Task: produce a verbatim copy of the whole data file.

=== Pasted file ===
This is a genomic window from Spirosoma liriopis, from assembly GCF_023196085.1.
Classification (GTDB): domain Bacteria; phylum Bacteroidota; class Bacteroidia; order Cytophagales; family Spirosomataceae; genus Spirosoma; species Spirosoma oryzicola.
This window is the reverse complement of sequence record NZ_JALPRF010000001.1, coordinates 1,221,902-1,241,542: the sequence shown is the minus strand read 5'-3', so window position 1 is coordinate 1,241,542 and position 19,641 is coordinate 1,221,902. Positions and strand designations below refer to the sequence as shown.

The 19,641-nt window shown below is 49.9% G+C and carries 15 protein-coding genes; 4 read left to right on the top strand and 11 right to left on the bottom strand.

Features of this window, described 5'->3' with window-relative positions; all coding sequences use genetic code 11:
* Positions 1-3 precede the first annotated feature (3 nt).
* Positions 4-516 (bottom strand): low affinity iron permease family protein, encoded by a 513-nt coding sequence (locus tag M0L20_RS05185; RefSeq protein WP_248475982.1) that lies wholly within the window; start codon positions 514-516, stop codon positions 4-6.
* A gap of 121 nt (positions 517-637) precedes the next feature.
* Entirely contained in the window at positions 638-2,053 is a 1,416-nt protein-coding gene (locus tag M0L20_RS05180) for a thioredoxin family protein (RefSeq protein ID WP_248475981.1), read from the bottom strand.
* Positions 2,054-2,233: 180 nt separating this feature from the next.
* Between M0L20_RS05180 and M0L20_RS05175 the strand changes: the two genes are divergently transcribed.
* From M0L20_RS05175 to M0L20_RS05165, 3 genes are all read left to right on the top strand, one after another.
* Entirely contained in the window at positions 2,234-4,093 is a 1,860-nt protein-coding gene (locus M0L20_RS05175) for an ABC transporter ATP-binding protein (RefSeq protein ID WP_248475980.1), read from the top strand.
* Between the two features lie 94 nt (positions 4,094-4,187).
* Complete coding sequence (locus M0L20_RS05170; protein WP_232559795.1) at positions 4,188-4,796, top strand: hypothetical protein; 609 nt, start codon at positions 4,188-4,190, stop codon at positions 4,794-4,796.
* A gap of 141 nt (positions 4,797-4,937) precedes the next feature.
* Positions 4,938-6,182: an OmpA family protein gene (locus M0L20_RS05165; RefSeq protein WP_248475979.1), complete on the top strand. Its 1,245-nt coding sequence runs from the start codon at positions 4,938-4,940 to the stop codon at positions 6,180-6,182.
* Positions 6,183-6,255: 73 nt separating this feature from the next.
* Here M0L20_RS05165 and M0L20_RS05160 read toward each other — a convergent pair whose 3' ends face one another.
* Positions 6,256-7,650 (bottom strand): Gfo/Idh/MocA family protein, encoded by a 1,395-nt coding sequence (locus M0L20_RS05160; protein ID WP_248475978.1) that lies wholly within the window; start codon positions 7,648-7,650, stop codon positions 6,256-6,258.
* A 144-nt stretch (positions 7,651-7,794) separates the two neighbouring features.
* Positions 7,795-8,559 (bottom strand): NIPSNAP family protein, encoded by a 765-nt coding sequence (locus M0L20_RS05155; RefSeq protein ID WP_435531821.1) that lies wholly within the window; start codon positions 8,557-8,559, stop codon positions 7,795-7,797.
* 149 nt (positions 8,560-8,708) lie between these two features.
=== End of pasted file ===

This is a genomic window from Spirosoma liriopis, from assembly GCF_023196085.1.
Classification (GTDB): domain Bacteria; phylum Bacteroidota; class Bacteroidia; order Cytophagales; family Spirosomataceae; genus Spirosoma; species Spirosoma oryzicola.
This window is the reverse complement of sequence record NZ_JALPRF010000001.1, coordinates 1,221,902-1,241,542: the sequence shown is the minus strand read 5'-3', so window position 1 is coordinate 1,241,542 and position 19,641 is coordinate 1,221,902. Positions and strand designations below refer to the sequence as shown.

The 19,641-nt window shown below is 49.9% G+C and carries 15 protein-coding genes; 4 read left to right on the top strand and 11 right to left on the bottom strand.

Features of this window, described 5'->3' with window-relative positions; all coding sequences use genetic code 11:
* Positions 1-3 precede the first annotated feature (3 nt).
* Positions 4-516 (bottom strand): low affinity iron permease family protein, encoded by a 513-nt coding sequence (locus tag M0L20_RS05185; RefSeq protein WP_248475982.1) that lies wholly within the window; start codon positions 514-516, stop codon positions 4-6.
* A gap of 121 nt (positions 517-637) precedes the next feature.
* Entirely contained in the window at positions 638-2,053 is a 1,416-nt protein-coding gene (locus tag M0L20_RS05180) for a thioredoxin family protein (RefSeq protein ID WP_248475981.1), read from the bottom strand.
* Positions 2,054-2,233: 180 nt separating this feature from the next.
* Between M0L20_RS05180 and M0L20_RS05175 the strand changes: the two genes are divergently transcribed.
* From M0L20_RS05175 to M0L20_RS05165, 3 genes are all read left to right on the top strand, one after another.
* Entirely contained in the window at positions 2,234-4,093 is a 1,860-nt protein-coding gene (locus M0L20_RS05175) for an ABC transporter ATP-binding protein (RefSeq protein ID WP_248475980.1), read from the top strand.
* Between the two features lie 94 nt (positions 4,094-4,187).
* Complete coding sequence (locus M0L20_RS05170; protein WP_232559795.1) at positions 4,188-4,796, top strand: hypothetical protein; 609 nt, start codon at positions 4,188-4,190, stop codon at positions 4,794-4,796.
* A gap of 141 nt (positions 4,797-4,937) precedes the next feature.
* Positions 4,938-6,182: an OmpA family protein gene (locus M0L20_RS05165; RefSeq protein WP_248475979.1), complete on the top strand. Its 1,245-nt coding sequence runs from the start codon at positions 4,938-4,940 to the stop codon at positions 6,180-6,182.
* Positions 6,183-6,255: 73 nt separating this feature from the next.
* Here M0L20_RS05165 and M0L20_RS05160 read toward each other — a convergent pair whose 3' ends face one another.
* Positions 6,256-7,650 (bottom strand): Gfo/Idh/MocA family protein, encoded by a 1,395-nt coding sequence (locus M0L20_RS05160; protein ID WP_248475978.1) that lies wholly within the window; start codon positions 7,648-7,650, stop codon positions 6,256-6,258.
* A 144-nt stretch (positions 7,651-7,794) separates the two neighbouring features.
* Positions 7,795-8,559 (bottom strand): NIPSNAP family protein, encoded by a 765-nt coding sequence (locus M0L20_RS05155; RefSeq protein ID WP_435531821.1) that lies wholly within the window; start codon positions 8,557-8,559, stop codon positions 7,795-7,797.
* 149 nt (positions 8,560-8,708) lie between these two features.